So, as an industry, what can we learn from one of the greatest sportsperson on the planet? The 35 years old tennis superstar, almost 36 years old in a few days, has extended his career Grand Slam tally to a ridiculous and unthinkable 19, after a one-sided win on Centre Court at Wimbledon. In the same vein, he has won a record 8th Wimbledon title against all odds despite being in the top four with the usual suspects. In recent weeks, many have described Federer as being in a “class of his own” when not so long ago, the pundits agreed he was out of bounds and Federer could have been history in the game with injuries, poor performance and outpaced by his younger and hungry opponents whom we are all aware of.
As he gets older, Roger has been playing smarter, wiser and dare I say with supreme elegance. Unquestionably, time off has reinvented him and he has been able to plan, select the right project if you like, and execute at the highest level to step up to the plate to win again. Simply, the evergreen Federer is back and, all probably because of proper planning and programming and the ability to say “No” to tournaments and to say “Yes” when he feels he can. Over more than a decade, Roger Federer and his team have adapted and adjusted with the speed of technology and his ferocious rivals. His professional artistry has come to the fore to allow scope for greater innovation and reflective thinking despite the fear of commercial loss for not participating in every tournament.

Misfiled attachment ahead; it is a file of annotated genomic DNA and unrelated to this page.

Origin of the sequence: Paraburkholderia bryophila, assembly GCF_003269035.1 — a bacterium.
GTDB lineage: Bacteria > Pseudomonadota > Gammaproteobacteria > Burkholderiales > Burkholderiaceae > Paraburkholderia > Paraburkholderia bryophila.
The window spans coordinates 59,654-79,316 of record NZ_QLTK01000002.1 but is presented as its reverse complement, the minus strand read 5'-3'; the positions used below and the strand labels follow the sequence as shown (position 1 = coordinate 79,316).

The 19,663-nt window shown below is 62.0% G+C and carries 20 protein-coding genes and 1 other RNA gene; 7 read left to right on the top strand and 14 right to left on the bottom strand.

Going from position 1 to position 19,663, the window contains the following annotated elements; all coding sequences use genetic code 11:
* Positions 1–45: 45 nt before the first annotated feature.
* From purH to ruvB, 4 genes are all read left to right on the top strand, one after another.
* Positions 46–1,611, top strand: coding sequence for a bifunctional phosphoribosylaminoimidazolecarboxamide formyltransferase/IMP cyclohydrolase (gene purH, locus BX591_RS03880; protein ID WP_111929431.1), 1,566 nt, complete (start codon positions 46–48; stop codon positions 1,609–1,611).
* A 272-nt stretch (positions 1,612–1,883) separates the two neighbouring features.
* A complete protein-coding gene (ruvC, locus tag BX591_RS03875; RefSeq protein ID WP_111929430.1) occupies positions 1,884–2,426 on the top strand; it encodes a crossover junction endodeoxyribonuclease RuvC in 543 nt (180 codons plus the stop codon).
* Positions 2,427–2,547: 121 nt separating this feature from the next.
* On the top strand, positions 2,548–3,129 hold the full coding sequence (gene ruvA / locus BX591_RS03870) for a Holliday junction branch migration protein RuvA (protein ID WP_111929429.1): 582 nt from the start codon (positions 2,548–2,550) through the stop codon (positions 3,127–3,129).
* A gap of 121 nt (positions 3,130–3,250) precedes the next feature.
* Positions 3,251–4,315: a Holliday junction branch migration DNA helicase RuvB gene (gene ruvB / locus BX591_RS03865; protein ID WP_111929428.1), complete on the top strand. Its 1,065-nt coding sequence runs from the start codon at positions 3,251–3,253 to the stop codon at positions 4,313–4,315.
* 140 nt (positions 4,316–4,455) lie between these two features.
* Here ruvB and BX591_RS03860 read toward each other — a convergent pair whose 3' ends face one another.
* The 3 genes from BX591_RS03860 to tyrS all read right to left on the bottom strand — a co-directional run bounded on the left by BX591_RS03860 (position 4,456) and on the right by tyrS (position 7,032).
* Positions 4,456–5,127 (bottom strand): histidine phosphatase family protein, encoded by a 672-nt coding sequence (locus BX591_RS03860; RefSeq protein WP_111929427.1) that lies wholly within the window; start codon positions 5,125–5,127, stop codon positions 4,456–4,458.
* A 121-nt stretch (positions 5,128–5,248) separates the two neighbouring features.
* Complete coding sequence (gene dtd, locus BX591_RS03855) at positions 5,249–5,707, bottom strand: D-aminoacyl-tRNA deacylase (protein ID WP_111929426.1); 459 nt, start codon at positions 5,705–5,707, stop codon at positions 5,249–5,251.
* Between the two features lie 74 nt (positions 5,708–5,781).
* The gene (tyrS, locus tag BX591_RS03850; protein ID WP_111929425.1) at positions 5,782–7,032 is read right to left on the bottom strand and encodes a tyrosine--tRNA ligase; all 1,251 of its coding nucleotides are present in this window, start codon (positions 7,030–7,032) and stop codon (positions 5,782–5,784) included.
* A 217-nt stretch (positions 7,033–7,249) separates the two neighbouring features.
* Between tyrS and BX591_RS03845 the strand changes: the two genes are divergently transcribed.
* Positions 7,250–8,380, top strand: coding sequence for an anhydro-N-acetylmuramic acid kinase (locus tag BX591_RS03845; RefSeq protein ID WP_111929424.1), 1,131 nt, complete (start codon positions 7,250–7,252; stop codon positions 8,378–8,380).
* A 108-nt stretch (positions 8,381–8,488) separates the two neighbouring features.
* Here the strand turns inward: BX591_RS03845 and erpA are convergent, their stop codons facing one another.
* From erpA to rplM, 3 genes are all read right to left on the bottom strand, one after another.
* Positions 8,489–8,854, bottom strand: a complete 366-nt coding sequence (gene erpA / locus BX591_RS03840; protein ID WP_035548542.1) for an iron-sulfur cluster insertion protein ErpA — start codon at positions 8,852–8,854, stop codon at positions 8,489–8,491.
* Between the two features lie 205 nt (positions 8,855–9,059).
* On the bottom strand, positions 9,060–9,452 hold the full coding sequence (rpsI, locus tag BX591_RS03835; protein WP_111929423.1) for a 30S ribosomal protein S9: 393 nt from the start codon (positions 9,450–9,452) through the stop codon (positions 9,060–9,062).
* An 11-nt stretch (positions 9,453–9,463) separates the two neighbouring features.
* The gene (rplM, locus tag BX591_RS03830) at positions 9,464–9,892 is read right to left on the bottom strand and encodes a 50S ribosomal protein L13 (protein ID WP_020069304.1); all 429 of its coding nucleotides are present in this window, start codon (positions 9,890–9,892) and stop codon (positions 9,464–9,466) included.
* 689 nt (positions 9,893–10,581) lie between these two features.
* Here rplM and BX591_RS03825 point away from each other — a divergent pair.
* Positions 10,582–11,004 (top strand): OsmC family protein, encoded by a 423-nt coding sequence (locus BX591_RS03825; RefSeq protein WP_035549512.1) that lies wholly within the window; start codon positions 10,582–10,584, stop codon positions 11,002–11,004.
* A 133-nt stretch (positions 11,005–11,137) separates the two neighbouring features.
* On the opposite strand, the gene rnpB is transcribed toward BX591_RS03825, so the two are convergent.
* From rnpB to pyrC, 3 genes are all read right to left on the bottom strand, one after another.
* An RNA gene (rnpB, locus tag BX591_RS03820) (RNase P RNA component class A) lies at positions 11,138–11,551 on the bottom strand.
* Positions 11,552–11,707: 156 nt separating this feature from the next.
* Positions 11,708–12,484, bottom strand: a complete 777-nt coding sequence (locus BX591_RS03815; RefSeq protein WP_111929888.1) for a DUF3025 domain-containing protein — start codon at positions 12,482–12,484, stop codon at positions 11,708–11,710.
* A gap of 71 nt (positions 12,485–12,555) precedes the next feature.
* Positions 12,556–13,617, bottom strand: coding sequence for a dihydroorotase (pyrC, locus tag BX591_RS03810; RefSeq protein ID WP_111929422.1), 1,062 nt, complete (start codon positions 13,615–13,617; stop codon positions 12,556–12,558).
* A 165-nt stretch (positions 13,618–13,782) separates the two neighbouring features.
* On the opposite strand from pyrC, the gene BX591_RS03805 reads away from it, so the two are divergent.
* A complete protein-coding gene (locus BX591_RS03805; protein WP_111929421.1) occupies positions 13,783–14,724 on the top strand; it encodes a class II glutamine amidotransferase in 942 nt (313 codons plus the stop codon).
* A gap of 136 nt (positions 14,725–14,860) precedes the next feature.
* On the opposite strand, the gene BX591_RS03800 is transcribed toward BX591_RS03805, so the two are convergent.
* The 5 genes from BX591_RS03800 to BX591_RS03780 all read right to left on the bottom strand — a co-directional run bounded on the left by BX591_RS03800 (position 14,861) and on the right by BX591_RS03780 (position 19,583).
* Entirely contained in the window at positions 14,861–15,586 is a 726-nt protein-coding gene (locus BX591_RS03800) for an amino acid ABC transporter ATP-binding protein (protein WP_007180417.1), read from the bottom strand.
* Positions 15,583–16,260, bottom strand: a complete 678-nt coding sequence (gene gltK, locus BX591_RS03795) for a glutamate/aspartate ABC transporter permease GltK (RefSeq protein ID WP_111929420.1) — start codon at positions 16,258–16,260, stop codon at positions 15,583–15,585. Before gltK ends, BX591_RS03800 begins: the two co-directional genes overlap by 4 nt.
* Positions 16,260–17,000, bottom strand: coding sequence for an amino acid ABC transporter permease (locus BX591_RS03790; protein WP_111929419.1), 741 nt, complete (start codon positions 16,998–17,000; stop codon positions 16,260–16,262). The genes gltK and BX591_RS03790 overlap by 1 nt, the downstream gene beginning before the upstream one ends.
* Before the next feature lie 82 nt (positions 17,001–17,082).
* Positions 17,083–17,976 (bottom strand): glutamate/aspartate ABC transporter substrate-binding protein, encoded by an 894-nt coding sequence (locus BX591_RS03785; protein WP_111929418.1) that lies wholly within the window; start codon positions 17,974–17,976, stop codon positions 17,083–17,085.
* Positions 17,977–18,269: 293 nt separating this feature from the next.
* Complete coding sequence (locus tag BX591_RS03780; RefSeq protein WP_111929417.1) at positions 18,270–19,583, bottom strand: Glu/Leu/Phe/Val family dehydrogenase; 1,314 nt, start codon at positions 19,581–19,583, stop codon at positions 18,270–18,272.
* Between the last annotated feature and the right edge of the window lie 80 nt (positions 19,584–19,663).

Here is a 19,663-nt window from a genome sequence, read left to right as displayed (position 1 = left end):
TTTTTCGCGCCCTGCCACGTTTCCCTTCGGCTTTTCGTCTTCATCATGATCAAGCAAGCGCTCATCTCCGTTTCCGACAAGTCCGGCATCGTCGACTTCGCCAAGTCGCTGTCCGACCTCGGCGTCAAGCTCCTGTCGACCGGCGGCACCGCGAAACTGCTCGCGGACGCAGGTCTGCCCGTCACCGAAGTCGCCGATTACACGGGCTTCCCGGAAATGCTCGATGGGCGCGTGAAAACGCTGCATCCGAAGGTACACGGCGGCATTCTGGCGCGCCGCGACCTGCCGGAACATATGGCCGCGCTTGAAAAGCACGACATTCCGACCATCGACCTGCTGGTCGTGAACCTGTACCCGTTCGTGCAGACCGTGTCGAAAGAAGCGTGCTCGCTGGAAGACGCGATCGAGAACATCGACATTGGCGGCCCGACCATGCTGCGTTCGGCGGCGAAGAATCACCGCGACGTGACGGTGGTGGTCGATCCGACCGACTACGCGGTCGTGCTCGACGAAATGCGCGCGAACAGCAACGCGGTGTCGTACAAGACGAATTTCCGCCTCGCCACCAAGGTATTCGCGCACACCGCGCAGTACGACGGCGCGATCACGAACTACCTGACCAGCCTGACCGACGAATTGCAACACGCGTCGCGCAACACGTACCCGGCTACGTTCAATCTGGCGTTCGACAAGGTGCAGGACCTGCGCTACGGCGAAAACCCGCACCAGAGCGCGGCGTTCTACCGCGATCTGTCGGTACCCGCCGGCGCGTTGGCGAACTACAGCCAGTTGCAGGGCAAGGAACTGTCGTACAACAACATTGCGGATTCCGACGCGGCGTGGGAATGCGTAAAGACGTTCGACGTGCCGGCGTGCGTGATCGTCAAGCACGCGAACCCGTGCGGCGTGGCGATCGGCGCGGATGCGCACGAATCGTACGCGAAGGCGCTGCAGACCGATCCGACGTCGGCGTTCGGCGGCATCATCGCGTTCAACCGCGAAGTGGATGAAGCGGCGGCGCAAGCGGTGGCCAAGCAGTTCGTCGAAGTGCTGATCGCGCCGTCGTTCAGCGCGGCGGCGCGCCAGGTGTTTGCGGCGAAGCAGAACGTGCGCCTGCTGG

Risk is an inherent part in construction and next to nothing profit margin does not help the situation, worsened by a paucity of good staff in almost every trade in the industry. De-risking projects requires time and more often than not, time is more valuable than money with stretched resources. In a fast-tracked culture of deliverables, where bowing to pressure to do things and working round-the-clock are the new norm; saying “No” to a new instruction or inquiry is an essential skill to avoid disputes, financial losses and draining out physically and mentally. Shooting oneself in the foot is often unintended and the mastery of saying “No” is relevant now more than ever and the “No” can be further assisted by the concept of Intelligent Disobedience. Intelligent Disobedience is a core attribute for smart professionals. Stepping back, pondering and being selective is not for everyone but it is better to say “No” occasionally to clients than Never in the future.
You may agree or disagree with my thoughts but whatever your point of view is, arguably the word “No” does every now and again contribute to reinforcing clients’ relationships, particularly when you wished you had more than 24 hours a day to work on existing projects. However, the thought of losing a client’s loyalty could be playing up in your mind for another opportunity to impress. Is that a risk you are willing to take? Roger Federer certainly did and it all paid off in the end!